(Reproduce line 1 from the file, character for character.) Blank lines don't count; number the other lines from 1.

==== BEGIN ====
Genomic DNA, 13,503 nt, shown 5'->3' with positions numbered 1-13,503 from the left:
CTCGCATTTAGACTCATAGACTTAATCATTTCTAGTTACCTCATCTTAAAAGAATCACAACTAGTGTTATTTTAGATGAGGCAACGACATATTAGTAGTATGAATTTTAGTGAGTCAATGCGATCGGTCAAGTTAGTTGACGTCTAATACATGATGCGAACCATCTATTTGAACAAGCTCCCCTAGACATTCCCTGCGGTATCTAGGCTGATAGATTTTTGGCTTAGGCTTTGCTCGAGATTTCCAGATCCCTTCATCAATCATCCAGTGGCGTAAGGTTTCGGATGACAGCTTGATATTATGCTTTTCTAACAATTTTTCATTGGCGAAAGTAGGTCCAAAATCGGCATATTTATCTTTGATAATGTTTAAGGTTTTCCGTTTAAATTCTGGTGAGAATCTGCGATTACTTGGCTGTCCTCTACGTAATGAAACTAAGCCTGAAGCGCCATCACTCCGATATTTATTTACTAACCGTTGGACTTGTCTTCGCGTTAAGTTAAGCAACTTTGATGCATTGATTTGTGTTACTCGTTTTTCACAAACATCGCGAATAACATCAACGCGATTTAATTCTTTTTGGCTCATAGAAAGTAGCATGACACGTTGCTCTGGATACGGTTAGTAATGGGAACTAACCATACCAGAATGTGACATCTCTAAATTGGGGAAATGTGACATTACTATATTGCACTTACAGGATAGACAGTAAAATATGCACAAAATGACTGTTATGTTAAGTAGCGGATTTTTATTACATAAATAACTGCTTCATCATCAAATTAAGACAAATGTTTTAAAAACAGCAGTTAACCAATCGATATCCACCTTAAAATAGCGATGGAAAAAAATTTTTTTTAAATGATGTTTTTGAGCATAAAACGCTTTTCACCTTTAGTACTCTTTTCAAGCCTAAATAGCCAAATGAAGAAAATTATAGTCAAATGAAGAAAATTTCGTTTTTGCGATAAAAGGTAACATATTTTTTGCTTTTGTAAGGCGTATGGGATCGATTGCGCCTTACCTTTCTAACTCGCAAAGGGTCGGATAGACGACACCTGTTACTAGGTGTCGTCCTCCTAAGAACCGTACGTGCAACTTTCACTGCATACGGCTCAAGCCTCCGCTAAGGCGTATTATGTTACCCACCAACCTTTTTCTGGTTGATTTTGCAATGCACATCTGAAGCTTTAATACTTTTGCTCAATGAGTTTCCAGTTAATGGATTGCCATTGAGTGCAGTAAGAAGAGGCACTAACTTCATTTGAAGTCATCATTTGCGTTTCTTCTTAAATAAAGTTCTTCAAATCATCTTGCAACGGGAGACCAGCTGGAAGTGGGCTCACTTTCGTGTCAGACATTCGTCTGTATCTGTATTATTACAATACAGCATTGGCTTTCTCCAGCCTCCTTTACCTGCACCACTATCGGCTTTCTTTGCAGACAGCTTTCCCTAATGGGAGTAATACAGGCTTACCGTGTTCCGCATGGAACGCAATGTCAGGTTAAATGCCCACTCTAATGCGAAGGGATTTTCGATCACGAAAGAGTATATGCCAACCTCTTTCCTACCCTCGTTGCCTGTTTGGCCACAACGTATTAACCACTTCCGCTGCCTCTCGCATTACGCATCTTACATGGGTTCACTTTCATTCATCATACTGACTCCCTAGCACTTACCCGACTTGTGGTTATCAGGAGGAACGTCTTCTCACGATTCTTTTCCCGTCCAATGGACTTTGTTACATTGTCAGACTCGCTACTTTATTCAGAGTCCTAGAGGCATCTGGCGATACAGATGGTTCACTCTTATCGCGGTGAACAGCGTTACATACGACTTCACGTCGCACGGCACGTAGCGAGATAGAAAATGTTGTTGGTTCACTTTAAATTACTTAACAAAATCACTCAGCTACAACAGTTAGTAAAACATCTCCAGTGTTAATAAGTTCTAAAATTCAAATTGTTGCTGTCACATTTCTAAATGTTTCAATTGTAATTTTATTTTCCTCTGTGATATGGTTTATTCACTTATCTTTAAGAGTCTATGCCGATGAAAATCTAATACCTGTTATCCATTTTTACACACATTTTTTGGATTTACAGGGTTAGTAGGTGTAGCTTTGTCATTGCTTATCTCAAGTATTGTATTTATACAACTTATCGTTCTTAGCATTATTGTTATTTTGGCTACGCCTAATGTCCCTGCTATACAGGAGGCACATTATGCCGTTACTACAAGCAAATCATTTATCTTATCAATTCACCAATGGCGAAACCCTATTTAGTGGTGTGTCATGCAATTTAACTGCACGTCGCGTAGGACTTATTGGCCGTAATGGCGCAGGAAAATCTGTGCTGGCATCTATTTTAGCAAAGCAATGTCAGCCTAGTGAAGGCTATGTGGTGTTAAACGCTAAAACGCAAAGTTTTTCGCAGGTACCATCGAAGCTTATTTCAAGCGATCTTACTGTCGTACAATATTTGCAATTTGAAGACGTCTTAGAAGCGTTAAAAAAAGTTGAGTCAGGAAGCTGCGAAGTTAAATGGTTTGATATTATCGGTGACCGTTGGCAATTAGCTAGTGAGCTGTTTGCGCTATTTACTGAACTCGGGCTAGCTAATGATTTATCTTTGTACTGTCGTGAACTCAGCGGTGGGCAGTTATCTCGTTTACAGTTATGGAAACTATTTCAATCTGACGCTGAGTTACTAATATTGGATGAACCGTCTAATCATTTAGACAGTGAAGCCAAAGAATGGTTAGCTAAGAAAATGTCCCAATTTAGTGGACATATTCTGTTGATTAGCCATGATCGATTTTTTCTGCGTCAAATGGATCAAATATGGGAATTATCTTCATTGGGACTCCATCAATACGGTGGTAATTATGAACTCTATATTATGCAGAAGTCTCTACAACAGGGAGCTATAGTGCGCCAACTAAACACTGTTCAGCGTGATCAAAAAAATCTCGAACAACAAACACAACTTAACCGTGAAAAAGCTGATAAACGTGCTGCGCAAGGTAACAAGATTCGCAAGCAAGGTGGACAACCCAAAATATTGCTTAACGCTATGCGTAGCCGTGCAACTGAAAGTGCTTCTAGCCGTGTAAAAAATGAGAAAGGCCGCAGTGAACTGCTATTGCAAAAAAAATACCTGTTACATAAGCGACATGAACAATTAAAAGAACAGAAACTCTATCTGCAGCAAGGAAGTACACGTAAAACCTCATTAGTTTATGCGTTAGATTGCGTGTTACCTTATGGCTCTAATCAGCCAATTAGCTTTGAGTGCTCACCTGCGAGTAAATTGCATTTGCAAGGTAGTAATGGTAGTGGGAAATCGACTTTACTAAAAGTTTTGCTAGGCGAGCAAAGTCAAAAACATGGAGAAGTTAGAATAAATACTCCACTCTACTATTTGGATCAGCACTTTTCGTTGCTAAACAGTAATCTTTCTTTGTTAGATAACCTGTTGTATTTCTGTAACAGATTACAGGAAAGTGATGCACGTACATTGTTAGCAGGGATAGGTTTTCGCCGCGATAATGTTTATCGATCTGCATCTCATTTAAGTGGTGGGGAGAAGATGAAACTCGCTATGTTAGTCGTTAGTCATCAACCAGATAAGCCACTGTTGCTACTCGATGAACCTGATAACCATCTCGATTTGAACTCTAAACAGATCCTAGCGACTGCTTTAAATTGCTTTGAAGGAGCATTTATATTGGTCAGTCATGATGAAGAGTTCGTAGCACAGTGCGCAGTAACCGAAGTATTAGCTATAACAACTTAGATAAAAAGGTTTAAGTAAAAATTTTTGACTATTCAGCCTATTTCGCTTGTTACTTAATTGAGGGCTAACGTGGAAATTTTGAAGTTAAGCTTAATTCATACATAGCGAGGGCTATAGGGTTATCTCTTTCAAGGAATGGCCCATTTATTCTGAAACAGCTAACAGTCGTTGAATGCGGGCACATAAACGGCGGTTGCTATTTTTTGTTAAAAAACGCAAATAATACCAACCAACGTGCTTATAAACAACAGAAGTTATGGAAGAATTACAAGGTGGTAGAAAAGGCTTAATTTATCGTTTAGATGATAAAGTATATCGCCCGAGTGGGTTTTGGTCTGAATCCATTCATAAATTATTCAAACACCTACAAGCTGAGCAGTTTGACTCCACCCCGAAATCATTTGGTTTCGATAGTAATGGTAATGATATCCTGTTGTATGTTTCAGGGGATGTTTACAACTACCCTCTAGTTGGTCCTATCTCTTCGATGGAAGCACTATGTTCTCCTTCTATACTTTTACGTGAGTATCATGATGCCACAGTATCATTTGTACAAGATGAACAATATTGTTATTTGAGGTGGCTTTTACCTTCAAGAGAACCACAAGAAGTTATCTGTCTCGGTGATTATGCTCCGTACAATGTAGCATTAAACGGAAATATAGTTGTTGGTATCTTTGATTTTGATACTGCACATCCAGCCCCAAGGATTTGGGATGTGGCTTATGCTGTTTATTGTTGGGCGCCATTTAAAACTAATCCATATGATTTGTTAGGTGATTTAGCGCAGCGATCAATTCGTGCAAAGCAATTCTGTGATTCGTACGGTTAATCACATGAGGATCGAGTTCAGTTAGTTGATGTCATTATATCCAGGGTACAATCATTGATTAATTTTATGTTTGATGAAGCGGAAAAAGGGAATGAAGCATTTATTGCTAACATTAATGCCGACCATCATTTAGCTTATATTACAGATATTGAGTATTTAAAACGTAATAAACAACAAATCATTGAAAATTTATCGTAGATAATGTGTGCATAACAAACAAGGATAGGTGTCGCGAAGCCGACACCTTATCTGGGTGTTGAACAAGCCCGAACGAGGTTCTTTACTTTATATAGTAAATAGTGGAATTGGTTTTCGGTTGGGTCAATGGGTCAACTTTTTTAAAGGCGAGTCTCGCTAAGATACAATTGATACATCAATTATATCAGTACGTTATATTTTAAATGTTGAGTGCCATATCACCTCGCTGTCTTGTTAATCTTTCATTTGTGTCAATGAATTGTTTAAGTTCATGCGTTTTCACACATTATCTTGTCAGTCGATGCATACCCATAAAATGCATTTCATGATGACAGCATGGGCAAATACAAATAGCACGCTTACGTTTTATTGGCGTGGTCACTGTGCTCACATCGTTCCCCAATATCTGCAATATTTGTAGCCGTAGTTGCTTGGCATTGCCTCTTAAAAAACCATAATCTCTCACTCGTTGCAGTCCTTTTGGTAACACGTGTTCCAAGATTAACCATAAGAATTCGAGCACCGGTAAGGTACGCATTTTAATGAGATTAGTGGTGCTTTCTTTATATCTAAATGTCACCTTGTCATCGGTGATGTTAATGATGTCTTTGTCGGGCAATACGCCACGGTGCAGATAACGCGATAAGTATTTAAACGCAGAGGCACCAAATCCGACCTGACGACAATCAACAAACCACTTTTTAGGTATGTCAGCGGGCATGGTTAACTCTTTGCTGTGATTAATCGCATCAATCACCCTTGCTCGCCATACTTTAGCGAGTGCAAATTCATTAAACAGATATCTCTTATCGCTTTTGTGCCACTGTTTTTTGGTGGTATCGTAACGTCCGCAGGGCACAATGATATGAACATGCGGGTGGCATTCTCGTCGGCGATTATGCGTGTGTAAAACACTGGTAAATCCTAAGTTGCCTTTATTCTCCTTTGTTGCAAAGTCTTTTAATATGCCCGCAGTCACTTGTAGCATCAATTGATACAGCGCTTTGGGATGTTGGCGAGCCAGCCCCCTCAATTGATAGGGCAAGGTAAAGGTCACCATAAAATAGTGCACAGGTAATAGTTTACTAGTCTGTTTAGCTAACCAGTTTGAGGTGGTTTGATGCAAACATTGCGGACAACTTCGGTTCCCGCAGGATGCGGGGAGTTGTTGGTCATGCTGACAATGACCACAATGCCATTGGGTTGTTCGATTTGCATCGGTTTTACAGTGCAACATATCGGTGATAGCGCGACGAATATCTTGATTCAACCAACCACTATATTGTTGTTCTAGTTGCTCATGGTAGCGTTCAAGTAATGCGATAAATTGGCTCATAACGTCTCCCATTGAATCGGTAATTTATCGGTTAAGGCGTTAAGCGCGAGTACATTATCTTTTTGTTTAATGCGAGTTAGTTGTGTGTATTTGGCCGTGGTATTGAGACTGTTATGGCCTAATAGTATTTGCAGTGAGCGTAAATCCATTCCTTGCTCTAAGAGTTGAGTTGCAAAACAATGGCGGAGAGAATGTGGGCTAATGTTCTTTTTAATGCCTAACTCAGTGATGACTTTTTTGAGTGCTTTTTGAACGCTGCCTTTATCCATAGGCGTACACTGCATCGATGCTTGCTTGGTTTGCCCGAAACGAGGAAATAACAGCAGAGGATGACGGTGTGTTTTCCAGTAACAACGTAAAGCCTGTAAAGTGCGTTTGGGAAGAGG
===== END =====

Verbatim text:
Genomic DNA, 13,503 nt, shown 5'->3' with positions numbered 1-13,503 from the left: